Billions of pounds for housing and high-tech industry are expected to be at the centre of Chancellor Philip Hammond’s “positive and upbeat” Budget this Wednesday.
Treasury sources say Philip Hammond will try to help start-up businesses which specialise in driverless cars and artificial intelligence develop into success stories of the future.
He will remove regulatory potholes which prevent developers from road-testing driverless technologies without humans present, pump £400m into electric car charge points and invest £160m in 5G mobile networks.
The Chancellor is also reportedly ready to find £5bn for housing schemes and underwrite loans to small home builders.
This is part of a commitment to deliver 300,000 new homes every year, adding an extra 50,000 to the current target which the Government missed last year.
But, the Sunday Times suggests Mr Hammond is not expected to take up the advice from his Cabinet colleague Communities Secretary Sajid Javid to borrow £50bn to turbocharge home building.
Speaking to Sky News on Sunday, the Chancellor outlined his aim to “tackle the housing challenges we face in this country” by ensuring approved planning permissions actually get built and making certain “every inch of available land is properly used and developed” in towns and cities.
Mr Hammond is under considerable pressure from a number of different quarters: to lift the public sector wage cap, plug a funding crisis in the NHS, invest in schools and iron out issues with benefit changes.
But the Chancellor denied he is facing an impossible job by balancing the demand for more cash for public services, while also trying to balance the country’s finances.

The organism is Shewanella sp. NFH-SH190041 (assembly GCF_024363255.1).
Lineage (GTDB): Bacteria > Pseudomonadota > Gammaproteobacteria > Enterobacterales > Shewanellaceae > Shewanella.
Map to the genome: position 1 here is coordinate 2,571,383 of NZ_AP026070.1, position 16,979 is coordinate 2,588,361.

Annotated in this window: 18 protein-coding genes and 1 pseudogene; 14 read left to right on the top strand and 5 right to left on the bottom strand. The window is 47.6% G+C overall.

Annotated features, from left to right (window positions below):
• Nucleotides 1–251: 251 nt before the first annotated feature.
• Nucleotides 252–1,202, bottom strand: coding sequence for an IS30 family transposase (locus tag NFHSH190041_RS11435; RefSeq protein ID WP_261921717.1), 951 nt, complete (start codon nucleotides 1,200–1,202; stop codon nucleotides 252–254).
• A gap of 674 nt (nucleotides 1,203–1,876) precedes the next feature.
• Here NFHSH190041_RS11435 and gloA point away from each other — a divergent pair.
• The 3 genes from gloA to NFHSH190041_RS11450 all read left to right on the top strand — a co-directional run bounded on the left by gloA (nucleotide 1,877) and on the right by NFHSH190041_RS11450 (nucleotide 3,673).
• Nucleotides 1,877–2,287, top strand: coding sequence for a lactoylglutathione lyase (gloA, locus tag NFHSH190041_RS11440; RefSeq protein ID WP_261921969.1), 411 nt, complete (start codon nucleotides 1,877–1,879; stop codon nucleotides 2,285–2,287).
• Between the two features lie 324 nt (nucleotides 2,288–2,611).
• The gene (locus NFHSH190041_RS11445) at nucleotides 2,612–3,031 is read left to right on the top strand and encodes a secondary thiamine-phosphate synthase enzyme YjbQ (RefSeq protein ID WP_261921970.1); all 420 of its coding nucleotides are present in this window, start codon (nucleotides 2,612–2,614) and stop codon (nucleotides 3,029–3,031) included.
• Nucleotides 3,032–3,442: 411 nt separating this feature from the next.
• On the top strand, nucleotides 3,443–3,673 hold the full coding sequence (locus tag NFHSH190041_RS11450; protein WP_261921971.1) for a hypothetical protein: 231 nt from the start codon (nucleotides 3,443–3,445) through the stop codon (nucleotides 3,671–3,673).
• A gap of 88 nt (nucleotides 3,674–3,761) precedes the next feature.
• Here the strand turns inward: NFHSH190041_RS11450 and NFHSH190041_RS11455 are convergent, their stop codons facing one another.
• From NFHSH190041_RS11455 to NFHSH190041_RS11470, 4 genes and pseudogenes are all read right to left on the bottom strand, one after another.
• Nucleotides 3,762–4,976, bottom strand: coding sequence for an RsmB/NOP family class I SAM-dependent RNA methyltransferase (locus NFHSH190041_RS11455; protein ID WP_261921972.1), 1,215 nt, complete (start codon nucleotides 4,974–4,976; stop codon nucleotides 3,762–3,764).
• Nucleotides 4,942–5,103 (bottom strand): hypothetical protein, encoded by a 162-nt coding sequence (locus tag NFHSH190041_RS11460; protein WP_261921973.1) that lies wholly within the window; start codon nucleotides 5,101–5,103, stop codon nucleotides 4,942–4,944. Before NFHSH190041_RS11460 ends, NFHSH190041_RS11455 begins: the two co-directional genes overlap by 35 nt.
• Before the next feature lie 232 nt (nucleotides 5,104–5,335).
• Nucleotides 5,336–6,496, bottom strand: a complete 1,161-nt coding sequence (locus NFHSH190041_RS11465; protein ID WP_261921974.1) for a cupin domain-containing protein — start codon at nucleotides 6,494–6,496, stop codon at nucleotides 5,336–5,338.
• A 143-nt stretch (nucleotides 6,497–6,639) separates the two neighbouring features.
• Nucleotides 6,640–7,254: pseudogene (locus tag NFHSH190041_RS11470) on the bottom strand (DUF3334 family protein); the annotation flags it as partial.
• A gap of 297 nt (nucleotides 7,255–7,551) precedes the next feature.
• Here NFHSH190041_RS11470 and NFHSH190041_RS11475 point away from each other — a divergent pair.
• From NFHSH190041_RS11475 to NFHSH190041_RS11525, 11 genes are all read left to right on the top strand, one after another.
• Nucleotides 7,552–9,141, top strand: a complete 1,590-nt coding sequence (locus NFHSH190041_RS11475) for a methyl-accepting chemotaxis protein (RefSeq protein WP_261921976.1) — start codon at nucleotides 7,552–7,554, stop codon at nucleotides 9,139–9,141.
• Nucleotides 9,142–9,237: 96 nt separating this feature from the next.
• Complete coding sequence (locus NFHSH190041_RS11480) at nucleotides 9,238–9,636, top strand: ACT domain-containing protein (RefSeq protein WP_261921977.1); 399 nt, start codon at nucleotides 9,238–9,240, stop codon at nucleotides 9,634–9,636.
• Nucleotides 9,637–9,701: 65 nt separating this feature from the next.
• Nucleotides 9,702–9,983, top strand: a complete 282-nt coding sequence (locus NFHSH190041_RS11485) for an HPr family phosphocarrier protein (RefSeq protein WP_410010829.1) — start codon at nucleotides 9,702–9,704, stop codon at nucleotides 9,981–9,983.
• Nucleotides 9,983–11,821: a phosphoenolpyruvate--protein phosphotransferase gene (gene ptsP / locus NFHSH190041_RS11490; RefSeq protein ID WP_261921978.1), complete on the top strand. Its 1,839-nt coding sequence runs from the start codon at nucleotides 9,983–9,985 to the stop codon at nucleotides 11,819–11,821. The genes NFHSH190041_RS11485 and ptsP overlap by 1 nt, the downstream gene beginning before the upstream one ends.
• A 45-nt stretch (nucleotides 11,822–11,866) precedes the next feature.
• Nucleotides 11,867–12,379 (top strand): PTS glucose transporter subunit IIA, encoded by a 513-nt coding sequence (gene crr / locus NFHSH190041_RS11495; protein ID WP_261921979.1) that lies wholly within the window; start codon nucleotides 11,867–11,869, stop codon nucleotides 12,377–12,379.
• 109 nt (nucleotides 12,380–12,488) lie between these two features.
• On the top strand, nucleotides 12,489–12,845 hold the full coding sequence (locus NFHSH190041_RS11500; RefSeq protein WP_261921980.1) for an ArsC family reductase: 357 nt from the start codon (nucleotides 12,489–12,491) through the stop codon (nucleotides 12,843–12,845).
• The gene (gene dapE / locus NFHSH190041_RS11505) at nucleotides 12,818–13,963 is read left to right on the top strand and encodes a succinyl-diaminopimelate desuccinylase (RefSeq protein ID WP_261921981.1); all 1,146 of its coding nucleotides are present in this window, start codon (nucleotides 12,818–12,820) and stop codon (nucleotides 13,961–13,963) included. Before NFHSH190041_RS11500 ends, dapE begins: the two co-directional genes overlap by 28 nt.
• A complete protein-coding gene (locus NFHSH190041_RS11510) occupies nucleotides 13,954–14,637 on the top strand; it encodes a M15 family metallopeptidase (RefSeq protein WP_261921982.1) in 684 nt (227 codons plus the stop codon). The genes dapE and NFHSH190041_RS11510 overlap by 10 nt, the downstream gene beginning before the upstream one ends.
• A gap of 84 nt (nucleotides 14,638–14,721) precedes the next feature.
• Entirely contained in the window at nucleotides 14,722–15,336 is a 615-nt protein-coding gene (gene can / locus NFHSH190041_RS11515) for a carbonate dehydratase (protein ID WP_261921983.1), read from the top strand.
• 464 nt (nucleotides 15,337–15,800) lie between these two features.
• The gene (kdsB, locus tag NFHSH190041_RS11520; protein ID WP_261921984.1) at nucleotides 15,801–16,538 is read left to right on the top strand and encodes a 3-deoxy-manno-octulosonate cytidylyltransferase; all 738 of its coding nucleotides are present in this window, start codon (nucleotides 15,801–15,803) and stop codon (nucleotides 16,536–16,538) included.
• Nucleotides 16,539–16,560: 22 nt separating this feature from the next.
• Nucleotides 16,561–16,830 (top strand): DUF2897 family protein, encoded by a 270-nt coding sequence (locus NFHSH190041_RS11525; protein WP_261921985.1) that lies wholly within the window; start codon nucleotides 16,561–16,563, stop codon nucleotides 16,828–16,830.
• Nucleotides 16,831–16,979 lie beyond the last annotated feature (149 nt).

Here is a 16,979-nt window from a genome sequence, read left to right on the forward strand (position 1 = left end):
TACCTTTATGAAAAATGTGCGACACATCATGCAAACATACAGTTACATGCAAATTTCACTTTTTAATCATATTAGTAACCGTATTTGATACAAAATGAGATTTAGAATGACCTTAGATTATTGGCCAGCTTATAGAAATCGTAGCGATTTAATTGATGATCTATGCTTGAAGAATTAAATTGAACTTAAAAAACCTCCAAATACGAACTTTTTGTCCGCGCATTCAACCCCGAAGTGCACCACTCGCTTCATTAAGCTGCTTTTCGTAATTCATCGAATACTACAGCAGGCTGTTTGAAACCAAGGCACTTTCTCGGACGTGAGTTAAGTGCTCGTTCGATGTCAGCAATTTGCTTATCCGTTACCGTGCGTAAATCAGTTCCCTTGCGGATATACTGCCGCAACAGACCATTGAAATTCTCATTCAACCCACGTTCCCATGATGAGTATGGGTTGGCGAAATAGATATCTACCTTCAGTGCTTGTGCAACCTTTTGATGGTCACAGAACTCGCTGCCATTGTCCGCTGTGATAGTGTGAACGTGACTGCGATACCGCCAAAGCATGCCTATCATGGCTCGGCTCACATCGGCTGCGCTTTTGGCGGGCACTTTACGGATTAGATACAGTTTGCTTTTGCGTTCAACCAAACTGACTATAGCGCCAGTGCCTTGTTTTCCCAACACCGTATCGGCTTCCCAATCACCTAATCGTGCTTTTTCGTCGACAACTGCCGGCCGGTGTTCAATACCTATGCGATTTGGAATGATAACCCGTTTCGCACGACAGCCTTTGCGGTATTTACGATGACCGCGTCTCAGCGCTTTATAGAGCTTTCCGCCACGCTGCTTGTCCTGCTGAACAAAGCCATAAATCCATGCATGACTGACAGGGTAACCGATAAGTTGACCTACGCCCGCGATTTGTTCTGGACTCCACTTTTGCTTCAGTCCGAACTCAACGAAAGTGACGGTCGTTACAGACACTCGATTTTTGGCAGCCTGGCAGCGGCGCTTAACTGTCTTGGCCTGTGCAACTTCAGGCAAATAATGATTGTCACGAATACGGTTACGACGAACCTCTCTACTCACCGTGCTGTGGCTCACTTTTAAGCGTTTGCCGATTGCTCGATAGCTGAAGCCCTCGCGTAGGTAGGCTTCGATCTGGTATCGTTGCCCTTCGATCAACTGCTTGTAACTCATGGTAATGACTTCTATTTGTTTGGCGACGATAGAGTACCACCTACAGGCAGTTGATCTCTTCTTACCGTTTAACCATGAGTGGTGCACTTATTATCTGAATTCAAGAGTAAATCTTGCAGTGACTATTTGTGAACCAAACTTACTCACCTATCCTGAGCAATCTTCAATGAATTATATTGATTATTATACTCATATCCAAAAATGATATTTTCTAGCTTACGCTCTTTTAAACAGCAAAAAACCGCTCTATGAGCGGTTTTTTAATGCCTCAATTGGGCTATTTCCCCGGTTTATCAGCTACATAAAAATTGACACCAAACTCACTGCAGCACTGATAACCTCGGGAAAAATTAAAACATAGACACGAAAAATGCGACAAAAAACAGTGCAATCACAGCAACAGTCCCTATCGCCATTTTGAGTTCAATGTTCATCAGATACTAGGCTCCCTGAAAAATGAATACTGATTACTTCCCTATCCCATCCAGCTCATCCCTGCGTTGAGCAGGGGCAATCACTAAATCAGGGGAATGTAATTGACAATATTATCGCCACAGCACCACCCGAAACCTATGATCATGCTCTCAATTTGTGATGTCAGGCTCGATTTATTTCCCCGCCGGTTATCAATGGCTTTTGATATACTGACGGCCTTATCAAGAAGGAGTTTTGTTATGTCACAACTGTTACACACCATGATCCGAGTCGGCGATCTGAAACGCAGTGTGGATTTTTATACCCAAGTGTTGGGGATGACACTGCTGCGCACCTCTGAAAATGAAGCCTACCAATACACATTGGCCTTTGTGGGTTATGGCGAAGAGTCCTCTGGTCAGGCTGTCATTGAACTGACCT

He said: “It’s not an impossible task but that is the job of a Chancellor.
“To take the many competing demands for public money, the need for fiscal responsibility – because that’s what underpins our long-term prosperity – and, of course, making judgements when we’re in quite a fluid situation with our negotiations with the EU ongoing.”
The Sunday Telegraph reported Mr Hammond will also offer a pay rise to nurses in his Budget as part of a “positive signal” to NHS staff.
A spokesperson for the Royal College of Nursing said: “We will wait to see details on Wednesday but nursing staff need a pay rise above inflation and the Government must give the NHS the funds to cover it.”
Stan Boland, who runs the driverless tech firm FiveAI, said the Chancellor’s plans to boost the industry are a welcome windfall.
“The future is really about computer science and artificial intelligence applied to new problem spaces and the first one we are going to see is transportation,” he told Sky News.
“So more government help to support companies build successful global businesses in driverless cars would be amazing.”
Labour leader Jeremy Corbyn told broadcasters what he would prioritise: “I’d like to see a pause in the roll out of Universal Credit,” he said.
“I would like to see sufficient money going into our NHS to deal with the existing crisis and proper funding of our schools as a priority, but also an agreement that we need to invest far more in the housing needs of the people of this country and therefore borrow to invest in housing.”
The political pressure is also immense after the main revenue raisers in every budget since 2015 have had to be modified or abandoned.
With the loss of the Government’s majority, Mr Hammond will have to avoid any move which might be unpopular among his Conservative colleagues like changes to national insurance which had to be abandoned after the last budget in March.
With low productivity and concerns over Brexit he will be unwilling to borrow too heavily, or significantly increase taxes.
But one backbencher Alec Shelbrooke, the MP for Elmet and Rothwell, has an idea to rake in some extra money: ending the freeze on fuel duty.
“Are you raising income tax? I think that hits people quite hard, it really does if you are putting a penny on the starting rate, I don’t think that’s the good way forward,” he told Sky News.
“But in terms of petrol and diesel, (duty) has been frozen for a very long time. We’ve spent £38bn freezing it. I think spending priorities may have changed now.”